All political affiliations aside, I hope Barack Obama is a better health-care president than the departed George W. Bush.
In October 2002, I received a packet of letters from the U.S. COPD Coalition, whose motto is “Helping Americans Breathe Free.” COPD stands for Chronic Obstructive Pulmonary Disease, and it primarily includes two disorders: chronic bronchitis and emphysema.
The obstruction part of COPD develops when the airways of the lung become damaged and narrowed. All of us inhale by creating a vacuum, a negative pressure that sucks air into our lungs and naturally pulls these airways open. We exhale in reverse, by generating positive chest pressure that forces the inhaled air out; but this positive pressure can cause damaged airways to collapse, thereby obstructing the flow of air out of the lung.
Adding to the fray, in chronic bronchitis the cells lining these small airways secrete excessive amounts of mucus, causing further blockage. All of this leads to the hallmark symptoms of COPD: a chronic productive cough and progressive shortness of breath with exertion. It can be a slow, crippling process.
The packet proclaimed November 2002 as COPD Awareness Month and Nov. 20 as World COPD Day. It included a cover letter from President Bush, printed on yellow paper of an important thickness, and emblazoned with the White House seal. The president’s personal signature was reproduced in sprawling Texas-sized script at the bottom.
Eliminating the banter promoting COPD Awareness Month, the president’s letter included three important sentences. “Approximately 16 million Americans suffer from this progressive disease of the lungs that is associated mainly with chronic bronchitis and emphysema. Every year an estimated 100,000 individuals die from COPD….Through the National Heart, Lung, and Blood Institute at the NIH [National Institutes of Health], we are supporting research to better understand the causes of COPD, and to improve prevention and treatment.”
That sounds good. Who wouldn’t want to help 16 million people feel better? The problem was that the entire presidential message didn’t mention smoking, which is the cause of 80 to 90 percent of COPD. Pollutants, occupational dust exposure, and conditions such as alpha1-antitrypsin deficiency, cystic fibrosis, bronchiectasis and bronchiolitis make up the balance of COPD causes.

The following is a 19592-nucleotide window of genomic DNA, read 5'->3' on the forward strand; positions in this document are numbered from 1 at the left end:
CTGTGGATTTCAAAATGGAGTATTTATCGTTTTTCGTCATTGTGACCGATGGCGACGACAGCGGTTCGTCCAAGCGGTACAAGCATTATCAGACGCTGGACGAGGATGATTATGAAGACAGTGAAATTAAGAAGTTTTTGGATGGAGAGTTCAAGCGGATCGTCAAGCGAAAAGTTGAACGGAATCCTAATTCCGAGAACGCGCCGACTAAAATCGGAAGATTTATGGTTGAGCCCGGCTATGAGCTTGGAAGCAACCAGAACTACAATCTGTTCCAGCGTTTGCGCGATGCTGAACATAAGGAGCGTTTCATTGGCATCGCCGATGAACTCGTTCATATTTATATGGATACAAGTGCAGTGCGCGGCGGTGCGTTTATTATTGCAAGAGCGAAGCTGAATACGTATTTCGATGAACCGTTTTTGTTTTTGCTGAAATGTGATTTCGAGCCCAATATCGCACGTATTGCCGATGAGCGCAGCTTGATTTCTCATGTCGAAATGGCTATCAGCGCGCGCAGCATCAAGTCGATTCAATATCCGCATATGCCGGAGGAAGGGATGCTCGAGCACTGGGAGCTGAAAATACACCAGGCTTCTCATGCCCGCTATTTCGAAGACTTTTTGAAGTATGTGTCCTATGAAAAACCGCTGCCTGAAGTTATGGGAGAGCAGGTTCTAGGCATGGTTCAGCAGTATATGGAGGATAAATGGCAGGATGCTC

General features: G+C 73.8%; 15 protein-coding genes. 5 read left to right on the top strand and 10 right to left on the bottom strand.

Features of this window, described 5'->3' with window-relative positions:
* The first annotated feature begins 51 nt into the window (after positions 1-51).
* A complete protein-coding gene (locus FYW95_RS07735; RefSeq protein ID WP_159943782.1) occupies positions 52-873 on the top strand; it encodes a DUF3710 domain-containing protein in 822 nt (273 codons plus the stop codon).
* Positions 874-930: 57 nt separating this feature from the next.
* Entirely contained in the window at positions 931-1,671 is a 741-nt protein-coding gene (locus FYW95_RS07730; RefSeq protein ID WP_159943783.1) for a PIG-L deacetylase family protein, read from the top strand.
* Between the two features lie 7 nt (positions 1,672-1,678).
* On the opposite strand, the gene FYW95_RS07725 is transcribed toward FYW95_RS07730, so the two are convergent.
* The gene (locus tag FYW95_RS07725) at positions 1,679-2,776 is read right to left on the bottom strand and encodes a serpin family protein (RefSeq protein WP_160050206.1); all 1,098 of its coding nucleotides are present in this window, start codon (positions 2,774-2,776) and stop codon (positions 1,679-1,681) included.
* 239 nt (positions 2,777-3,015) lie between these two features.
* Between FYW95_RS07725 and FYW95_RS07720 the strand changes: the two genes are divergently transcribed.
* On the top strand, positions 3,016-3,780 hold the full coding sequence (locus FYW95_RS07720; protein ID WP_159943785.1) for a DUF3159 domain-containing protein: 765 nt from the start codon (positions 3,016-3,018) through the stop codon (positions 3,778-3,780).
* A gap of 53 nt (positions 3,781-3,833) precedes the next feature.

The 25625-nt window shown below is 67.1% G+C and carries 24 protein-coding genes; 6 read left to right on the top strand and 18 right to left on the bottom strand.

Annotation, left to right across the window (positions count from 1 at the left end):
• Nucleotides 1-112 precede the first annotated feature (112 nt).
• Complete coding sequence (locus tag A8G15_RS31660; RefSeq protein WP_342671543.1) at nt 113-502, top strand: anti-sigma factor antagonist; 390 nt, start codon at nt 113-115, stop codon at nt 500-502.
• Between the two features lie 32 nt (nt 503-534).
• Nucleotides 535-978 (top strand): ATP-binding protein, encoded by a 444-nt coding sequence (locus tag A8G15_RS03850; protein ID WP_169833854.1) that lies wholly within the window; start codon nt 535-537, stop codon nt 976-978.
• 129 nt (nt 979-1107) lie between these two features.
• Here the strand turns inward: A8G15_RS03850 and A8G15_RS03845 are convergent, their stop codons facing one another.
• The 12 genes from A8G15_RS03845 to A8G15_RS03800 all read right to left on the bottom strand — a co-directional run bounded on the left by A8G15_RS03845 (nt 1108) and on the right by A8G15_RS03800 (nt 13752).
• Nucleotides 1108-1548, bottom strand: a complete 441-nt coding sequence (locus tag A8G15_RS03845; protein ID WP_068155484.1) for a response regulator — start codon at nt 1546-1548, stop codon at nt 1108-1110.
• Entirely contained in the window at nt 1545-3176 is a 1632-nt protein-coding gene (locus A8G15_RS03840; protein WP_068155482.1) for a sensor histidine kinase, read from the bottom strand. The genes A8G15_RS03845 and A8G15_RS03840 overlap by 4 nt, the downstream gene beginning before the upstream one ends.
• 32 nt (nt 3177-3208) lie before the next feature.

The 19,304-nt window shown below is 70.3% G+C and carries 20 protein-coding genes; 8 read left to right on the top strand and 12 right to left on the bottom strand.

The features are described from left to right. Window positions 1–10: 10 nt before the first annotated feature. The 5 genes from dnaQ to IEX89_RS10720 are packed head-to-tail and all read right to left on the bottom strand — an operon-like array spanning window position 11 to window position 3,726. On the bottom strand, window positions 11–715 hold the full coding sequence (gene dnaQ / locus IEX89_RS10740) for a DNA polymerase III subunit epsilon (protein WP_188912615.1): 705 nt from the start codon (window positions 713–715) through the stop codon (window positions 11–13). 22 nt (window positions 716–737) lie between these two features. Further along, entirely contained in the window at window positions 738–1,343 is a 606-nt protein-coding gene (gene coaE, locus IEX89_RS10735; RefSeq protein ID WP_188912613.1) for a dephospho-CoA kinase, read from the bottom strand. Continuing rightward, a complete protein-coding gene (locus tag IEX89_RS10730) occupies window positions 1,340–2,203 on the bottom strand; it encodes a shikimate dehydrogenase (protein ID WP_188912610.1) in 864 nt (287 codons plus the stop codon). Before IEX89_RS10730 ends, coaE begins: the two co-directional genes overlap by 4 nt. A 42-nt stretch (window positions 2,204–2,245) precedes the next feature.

Missing the ‘S’ word
One can excuse the president for his ignorance in this medical matter, but accompanying letters from GlaxoSmithKline and the U.S. COPD Coalition (whose partners include some very esteemed medical organizations) never once mentioned the “S” word. This is the kind of thing that gives the public the impression that the health-care industry is secretly in cahoots with the tobacco companies, because they’re good for business.
When you get a signed, computer-generated letter from the White House, you feel as though it’s your patriotic duty to respond. I and a friend of mine who is a University of Minnesota medical school professor drafted a reply to President Bush, thanking him for his letter and concern, but pointing out that he forgot to mention smoking.
In quasi-diplomatic terms, we reminded him that if he were really working to “bring hope to countless citizens, and create a brighter future for all Americans,” that brightness wouldn’t come from the orange glow of a burning cigarette. I can’t remember the exact wording (I’ve asked the Secret Service for copies), but in an attempt to appeal to the president’s ranching roots, we closed by bending on a rural adage. We pointed out that talking about COPD without talking about smoking is like closing the barn door after the horse has been shot: Anyway you look at it, it doesn’t make any sense.
Three months later, in February 2003, we received a reply, wherein the presidential software system thanked us for our “kind words of support.” President Bush said he was honored to lead our country, and that he was pleased with the progress the country was making “as we continue to reform domestic programs [but not smoking], secure our homeland, and work to extend peace and freedom around the world.”
If President Obama is serious about reforming our health-care system, he won’t send out letters that talk about highway fatalities but don’t mention cars, that talk about hunting safety but don’t mention guns or falling out of tree stands, that espouse wiping out diabetes but not its principal cause in adults — obesity.
Be it the U.S. COPD Coalition or President Obama, we’ll need to stick to the old fishing axiom, “Ninety percent of the fish are in 10 percent of the water.” We’ll need to focus our health-care dollars on that 10 percent of the lake. We’re down to just oars, and we don’t have the resources to paddle all over.
Smoking, obesity and physical inactivity (in that order) are the leading causes of preventable deaths in our country. Let’s start there.